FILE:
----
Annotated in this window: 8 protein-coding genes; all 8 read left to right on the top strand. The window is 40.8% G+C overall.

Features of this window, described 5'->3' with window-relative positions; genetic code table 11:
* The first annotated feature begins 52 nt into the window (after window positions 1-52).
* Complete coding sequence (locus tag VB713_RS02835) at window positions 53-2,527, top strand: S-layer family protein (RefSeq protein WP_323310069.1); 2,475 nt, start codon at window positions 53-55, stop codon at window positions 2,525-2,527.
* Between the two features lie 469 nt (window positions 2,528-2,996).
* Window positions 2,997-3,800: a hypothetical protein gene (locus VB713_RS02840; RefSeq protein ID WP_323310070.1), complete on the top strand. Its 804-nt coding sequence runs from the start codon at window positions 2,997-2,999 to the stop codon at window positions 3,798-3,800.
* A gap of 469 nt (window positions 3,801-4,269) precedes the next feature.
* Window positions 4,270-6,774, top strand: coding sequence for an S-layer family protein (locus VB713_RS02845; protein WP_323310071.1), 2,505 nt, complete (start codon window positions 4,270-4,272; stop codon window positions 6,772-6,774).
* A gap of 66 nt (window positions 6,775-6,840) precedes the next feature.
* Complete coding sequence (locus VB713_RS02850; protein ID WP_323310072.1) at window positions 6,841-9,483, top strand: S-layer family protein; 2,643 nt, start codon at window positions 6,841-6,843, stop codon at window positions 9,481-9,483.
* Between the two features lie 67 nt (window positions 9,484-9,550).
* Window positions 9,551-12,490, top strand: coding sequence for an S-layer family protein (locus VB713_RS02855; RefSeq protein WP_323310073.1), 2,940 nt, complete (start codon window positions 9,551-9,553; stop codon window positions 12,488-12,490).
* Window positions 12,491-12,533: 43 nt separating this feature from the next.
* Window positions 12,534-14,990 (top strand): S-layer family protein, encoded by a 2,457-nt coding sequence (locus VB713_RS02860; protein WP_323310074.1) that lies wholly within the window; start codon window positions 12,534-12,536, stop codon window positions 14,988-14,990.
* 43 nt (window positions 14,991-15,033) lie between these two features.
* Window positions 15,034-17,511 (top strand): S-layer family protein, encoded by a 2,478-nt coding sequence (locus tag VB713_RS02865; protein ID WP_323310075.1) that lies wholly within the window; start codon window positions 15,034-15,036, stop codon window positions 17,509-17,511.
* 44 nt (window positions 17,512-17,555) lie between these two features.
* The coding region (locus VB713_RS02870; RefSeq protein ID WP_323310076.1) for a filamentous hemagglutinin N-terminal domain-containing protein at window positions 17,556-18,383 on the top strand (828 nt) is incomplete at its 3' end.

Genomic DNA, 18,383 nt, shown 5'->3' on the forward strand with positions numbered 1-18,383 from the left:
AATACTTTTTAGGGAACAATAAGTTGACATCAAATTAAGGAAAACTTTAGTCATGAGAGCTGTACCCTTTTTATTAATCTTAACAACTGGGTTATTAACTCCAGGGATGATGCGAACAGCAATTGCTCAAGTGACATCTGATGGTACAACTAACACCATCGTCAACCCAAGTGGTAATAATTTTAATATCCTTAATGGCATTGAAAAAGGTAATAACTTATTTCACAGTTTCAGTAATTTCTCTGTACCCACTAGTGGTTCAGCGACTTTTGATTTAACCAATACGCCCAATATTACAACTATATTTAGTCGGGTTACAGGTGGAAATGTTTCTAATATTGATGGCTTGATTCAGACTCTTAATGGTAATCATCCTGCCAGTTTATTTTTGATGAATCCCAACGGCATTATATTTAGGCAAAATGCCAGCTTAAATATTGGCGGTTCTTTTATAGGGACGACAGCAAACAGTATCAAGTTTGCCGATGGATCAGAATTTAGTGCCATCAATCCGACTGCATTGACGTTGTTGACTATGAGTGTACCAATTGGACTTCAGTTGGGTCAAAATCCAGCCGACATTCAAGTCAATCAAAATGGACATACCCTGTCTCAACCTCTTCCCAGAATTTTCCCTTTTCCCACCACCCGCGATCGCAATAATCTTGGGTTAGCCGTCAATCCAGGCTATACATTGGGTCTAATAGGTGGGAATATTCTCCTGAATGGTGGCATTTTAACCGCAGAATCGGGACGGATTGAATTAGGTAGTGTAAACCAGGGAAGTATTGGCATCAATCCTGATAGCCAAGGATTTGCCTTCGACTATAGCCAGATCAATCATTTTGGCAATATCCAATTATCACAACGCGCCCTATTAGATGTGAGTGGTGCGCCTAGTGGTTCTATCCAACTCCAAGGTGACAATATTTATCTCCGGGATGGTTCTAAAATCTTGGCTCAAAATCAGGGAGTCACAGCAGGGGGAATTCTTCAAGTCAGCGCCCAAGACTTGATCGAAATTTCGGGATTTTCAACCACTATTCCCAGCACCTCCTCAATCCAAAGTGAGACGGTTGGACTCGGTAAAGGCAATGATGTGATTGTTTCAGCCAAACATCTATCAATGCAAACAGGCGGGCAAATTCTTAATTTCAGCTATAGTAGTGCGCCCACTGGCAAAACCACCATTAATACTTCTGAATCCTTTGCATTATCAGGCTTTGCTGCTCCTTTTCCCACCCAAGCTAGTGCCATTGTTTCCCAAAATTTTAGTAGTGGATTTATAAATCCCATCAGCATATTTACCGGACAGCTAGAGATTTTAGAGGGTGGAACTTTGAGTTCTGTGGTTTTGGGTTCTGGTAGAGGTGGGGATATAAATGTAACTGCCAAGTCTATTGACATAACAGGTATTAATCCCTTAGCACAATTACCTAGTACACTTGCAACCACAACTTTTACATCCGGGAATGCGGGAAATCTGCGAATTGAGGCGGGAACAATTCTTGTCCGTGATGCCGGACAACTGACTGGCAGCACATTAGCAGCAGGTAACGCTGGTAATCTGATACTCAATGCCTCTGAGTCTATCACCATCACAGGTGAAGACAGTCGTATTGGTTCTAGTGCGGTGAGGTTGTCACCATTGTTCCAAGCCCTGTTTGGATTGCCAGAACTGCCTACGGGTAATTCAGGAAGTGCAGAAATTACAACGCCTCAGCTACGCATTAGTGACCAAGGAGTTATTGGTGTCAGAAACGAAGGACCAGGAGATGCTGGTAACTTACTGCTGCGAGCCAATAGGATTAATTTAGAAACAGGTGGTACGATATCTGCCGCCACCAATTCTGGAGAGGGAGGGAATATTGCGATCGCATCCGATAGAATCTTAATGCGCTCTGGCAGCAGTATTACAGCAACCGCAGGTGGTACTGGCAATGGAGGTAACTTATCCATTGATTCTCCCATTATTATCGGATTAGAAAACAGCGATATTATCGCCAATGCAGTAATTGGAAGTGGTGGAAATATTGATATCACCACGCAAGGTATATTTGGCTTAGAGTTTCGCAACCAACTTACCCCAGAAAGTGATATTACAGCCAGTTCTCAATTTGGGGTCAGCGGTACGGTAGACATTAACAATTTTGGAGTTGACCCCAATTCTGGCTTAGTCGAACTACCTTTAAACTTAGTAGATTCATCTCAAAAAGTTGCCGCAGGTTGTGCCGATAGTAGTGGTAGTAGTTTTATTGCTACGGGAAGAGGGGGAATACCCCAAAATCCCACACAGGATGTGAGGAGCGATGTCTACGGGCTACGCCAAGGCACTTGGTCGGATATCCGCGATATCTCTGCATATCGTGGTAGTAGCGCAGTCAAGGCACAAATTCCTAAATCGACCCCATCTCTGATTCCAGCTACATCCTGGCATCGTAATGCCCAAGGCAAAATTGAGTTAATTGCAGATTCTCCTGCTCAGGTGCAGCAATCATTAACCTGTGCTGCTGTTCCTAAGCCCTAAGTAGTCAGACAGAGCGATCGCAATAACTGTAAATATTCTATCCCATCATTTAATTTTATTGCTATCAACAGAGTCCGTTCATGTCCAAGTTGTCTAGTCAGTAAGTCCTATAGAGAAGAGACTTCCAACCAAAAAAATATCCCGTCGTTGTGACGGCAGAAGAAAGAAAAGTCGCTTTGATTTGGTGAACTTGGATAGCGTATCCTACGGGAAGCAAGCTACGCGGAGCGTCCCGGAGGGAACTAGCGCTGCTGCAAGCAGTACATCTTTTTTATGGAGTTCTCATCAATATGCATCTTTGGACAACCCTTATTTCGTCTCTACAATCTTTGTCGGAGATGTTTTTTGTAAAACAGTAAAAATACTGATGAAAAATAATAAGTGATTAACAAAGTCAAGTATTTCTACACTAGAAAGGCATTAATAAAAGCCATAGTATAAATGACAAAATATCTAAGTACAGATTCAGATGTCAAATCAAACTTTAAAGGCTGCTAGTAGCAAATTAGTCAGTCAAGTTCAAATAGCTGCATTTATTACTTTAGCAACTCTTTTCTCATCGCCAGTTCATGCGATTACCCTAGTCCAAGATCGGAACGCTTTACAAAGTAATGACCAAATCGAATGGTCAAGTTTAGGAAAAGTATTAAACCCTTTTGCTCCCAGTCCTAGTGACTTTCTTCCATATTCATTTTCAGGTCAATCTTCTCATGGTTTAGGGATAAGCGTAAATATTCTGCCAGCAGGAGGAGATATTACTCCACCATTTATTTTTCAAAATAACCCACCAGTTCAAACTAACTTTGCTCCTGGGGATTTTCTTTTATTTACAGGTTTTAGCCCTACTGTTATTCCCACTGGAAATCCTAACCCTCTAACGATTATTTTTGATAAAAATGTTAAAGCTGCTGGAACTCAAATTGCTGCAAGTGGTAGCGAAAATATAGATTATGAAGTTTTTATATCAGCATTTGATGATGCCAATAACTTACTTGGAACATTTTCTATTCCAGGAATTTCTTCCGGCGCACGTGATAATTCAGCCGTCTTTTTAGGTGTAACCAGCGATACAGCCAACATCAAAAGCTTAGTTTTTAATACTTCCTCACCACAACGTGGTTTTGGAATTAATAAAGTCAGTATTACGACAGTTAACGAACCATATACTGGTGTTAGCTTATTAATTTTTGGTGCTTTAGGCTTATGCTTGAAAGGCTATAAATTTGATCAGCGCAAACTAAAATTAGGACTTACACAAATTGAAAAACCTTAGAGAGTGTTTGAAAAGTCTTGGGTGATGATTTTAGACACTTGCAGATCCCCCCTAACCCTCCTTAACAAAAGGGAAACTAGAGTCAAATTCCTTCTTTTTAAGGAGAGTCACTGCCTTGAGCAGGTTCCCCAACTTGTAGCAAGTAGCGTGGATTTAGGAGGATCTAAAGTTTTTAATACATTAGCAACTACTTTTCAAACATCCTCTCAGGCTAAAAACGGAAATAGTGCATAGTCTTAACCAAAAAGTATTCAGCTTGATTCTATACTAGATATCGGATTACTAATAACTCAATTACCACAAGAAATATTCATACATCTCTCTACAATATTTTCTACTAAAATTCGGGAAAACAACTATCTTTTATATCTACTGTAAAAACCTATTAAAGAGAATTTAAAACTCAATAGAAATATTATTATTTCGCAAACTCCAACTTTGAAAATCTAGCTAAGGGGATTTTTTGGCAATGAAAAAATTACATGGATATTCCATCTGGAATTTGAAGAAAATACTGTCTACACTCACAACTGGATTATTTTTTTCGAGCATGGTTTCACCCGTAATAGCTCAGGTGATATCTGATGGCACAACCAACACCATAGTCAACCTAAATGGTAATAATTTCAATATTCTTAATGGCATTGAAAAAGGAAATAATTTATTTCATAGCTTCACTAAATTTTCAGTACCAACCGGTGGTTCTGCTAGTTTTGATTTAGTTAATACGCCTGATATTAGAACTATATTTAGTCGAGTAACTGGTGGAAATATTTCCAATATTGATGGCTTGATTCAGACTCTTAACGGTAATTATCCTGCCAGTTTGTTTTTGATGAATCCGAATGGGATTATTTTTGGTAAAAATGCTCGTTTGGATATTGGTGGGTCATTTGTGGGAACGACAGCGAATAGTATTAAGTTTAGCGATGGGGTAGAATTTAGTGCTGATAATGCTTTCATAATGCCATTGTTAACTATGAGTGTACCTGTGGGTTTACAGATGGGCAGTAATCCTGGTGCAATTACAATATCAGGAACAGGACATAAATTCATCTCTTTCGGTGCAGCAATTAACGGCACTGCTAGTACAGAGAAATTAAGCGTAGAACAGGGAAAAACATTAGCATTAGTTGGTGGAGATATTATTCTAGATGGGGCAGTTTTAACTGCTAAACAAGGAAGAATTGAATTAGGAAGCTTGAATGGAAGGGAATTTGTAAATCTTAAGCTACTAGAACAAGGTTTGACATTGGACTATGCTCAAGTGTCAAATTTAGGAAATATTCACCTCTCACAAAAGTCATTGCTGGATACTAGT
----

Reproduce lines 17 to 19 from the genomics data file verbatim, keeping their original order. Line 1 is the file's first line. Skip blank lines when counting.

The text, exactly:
* 44 nt (window positions 17,512-17,555) lie between these two features.
* The coding region (locus VB713_RS02870; RefSeq protein ID WP_323310076.1) for a filamentous hemagglutinin N-terminal domain-containing protein at window positions 17,556-18,383 on the top strand (828 nt) is incomplete at its 3' end.

Genomic DNA, 18,383 nt, shown 5'->3' on the forward strand with positions numbered 1-18,383 from the left: